Moore Hall estate runs by the eastern shore of beautiful Lough Carra, about 10 miles south-east of Castlebar. The following is a brief but interesting history of the house and some past members of the Moore family.
The house was built in 1795 by George Moore (1729-1799) who amassed a fortune in the wine and brandy trade in Spain. He also manufactured iodine, a very valuable commodity at the time. He owned a fleet of ships and shipped seaweed from Galway for the manufacture of the iodine. Having taken an oath of allegiance to King George 111, entitled him to lease land. His estate amounted to a massive 12,330 acres of land.
The house comprised of three stories and a basement.
Unfortunately, in January 1923 this stately house was torched (like many others at this time) for political reasons.
The Moore's were unusual in that they were Catholic landlord gentry. Prior to George the family were Protestant. Unlike most other landlords of their time, they were considered to be 'decent'.
George Moore's son, John Moore (1767-1799) was made President of the short-lived 'Republic of Connaught' in 1798 by General Humbert, following an attempted rebellion against the English forces. It was an honour he held for one week, before he was arrested by the English forces and sentenced to transportation. However, he died in Waterford en-route to New Geneva on the 6th of December 1799. In 1961 his body was exhumed and brought back to Mayo, with all honours of Church and State to his final resting place, at the Mall in Castlebar. John Moore is recognised as Ireland's first president.
George Henry Moore (1810-1870) was also a kindly landlord, still fondly spoken of in the area. It was during the black famine in 1846, that he ran a horse called Coranna in the Chester Gold Cup in England. When Coranna won the cup he used much of his winnings to alleviate the suffering of the poor in the area. It is said that no one died on the Moore estate during the famine and no evictions were ever recorded.
In 1847, following his help to the poor of the area, he was elected M.P. for Mayo, heading the poll.
At the funeral of George Henry, his coffin was carried by sixteen tenants and was attended by a large number of the poor of Mayo (with few gentry attending) - a fitting tribute.
The following is an excerpt from a letter to his mother from Chester, 6 May 1846.My dearest Mother,
Coranna won the Chester Cup this day. We win the whole £17,000. This is in fact a little fortune. It will give me the means of being very useful to the poor this season. No tenant of mine shall want for plenty of everything this year, and though I shall expect work in return for hire, I shall take care that whatever work is done shall be for the exclusive benefit of the people themselves. I also wish to give a couple of hundred in mere charity to the poorest people about me or being on my estate, so as to make them more comfortable than they are; for instance, a cow to those who want one most, or something else to those who may have a cow, but want some other article of necessary comfort; indeed I will give £500 in this way. I am sure it will be well expended, and the horses will gallop all the faster with the blessing of the poor…..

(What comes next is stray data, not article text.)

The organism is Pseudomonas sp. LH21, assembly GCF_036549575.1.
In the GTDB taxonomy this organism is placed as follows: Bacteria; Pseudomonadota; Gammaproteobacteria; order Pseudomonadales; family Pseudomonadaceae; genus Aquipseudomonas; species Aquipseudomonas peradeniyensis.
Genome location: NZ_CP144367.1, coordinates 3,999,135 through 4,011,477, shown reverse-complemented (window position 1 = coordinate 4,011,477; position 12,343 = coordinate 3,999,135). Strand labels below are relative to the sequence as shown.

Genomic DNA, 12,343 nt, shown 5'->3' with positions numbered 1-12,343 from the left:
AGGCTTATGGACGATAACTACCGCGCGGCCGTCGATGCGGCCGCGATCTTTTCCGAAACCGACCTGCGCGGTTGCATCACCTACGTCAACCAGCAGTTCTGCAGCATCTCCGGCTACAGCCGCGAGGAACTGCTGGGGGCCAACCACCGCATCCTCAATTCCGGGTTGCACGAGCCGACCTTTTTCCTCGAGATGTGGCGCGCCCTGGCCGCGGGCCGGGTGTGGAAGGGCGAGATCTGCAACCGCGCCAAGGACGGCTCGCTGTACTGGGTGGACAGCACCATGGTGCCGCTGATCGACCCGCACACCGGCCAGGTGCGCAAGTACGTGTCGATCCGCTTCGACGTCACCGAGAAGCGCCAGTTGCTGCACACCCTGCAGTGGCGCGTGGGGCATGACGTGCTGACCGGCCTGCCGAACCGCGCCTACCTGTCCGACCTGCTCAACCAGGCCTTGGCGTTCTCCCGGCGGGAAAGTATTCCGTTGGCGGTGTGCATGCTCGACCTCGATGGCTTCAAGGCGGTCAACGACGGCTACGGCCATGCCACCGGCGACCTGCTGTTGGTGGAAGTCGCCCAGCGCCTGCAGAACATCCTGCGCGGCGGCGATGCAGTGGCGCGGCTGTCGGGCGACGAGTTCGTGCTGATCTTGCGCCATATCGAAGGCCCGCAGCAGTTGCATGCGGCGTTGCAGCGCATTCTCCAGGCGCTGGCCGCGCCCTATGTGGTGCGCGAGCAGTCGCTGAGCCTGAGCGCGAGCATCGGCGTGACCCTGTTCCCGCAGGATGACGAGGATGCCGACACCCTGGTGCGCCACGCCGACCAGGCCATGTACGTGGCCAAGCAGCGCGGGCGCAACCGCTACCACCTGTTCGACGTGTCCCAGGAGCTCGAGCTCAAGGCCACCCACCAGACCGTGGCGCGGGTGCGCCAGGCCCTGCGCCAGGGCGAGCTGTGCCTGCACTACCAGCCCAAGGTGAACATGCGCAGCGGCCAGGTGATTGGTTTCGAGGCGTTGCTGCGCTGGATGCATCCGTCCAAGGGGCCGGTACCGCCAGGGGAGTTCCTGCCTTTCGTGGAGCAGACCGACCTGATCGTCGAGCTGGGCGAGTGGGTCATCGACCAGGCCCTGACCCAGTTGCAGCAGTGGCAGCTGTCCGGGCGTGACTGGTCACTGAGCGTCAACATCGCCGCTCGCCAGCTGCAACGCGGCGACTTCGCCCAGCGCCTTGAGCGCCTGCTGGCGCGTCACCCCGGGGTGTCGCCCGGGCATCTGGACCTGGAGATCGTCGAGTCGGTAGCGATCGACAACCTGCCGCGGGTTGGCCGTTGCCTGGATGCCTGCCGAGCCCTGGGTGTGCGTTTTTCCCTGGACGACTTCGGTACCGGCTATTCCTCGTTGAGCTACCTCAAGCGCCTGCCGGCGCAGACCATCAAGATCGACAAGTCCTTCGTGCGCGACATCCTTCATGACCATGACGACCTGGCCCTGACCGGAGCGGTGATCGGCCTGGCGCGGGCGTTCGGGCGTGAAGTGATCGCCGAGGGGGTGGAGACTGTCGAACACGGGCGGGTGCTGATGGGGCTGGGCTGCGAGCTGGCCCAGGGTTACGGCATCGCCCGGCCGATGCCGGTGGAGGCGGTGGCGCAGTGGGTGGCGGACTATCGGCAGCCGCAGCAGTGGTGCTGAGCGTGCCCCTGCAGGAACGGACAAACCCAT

A portrait of Coranna hangs in the church in Carnacon.
Note: £17,000 would equal more than £1,000,000 in today's currency.
Perhaps the most famous member of the Moore family was George Augustus Moore (1852 -1933).
George, together with W.B.Yeats and J. M. Synge played a key role in the foundation of the Abbey Theatre.
He was for much of his lifetime one of the most widely read authors in the English speaking world. For many years he was top of the best seller lists.
A bit of a character was George!
He was considered at the time to be a shocking and scandalous writer - a reputation of which he was very proud. His first novel, A Modern Lover (1883) was banned as immoral by the British 'circulating libraries' as were many of his subsequent works.
George Moore's ashes are buried on Castle Island (Moore's Island) on Lough Carra. The poet George Russell (AE), wrote his funeral oration and included these lines: If his ashes have any sentience, they will feel at home here, for the colours of Lough Carra remained in his memory, when many of his other affections had passed.
Note: The grounds of Moore Hall are open to the public - no cover charge applies.
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